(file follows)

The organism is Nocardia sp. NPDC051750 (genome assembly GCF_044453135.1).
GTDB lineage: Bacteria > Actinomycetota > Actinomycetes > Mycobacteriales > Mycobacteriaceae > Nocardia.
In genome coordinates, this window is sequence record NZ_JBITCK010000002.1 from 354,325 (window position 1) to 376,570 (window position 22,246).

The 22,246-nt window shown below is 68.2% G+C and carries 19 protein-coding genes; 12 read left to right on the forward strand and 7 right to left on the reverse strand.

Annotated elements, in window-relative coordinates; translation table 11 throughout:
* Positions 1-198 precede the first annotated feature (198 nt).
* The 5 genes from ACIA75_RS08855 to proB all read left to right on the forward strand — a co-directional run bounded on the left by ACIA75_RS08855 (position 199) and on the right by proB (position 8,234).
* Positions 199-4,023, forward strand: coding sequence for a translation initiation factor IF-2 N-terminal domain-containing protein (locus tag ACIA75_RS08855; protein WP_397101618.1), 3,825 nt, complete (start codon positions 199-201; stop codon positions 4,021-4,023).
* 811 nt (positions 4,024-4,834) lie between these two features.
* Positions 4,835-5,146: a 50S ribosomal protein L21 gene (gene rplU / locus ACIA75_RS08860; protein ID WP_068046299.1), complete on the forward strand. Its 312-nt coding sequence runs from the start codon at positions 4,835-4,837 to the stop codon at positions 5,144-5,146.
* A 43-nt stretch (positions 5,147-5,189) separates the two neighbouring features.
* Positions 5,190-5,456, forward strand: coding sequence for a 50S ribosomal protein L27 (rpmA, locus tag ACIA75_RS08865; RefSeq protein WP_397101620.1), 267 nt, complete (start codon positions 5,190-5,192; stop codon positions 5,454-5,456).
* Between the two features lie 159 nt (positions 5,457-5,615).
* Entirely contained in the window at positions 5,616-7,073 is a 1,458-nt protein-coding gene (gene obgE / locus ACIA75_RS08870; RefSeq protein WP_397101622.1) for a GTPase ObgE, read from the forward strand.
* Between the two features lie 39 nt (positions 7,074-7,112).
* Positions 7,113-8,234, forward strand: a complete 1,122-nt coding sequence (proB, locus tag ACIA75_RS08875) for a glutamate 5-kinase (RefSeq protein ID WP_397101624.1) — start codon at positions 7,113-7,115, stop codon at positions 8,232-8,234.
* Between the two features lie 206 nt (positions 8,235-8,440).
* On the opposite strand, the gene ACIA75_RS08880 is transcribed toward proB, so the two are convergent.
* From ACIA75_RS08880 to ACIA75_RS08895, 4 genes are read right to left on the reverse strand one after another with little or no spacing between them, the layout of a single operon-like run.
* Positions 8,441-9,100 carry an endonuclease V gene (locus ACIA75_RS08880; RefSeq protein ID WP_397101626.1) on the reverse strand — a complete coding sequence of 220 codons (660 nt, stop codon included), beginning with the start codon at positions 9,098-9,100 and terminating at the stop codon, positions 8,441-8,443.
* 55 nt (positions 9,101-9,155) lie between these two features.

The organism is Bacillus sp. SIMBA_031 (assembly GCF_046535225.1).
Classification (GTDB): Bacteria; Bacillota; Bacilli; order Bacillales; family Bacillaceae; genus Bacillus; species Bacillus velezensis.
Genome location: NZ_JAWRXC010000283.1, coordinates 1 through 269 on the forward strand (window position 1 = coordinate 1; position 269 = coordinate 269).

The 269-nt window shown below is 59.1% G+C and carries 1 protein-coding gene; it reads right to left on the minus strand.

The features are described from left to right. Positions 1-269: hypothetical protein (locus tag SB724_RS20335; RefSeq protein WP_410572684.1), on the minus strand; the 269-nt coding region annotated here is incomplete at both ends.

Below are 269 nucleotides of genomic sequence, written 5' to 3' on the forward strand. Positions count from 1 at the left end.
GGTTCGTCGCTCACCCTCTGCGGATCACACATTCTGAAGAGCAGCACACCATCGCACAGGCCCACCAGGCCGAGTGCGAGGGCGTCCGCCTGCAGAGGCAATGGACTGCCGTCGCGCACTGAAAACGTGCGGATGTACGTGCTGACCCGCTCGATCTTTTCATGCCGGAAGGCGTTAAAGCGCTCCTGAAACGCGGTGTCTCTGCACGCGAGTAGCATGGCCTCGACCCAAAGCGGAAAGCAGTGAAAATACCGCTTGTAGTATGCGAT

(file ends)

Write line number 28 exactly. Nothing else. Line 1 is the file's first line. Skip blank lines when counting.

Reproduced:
GGTTCGTCGCTCACCCTCTGCGGATCACACATTCTGAAGAGCAGCACACCATCGCACAGGCCCACCAGGCCGAGTGCGAGGGCGTCCGCCTGCAGAGGCAATGGACTGCCGTCGCGCACTGAAAACGTGCGGATGTACGTGCTGACCCGCTCGATCTTTTCATGCCGGAAGGCGTTAAAGCGCTCCTGAAACGCGGTGTCTCTGCACGCGAGTAGCATGGCCTCGACCCAAAGCGGAAAGCAGTGAAAATACCGCTTGTAGTATGCGAT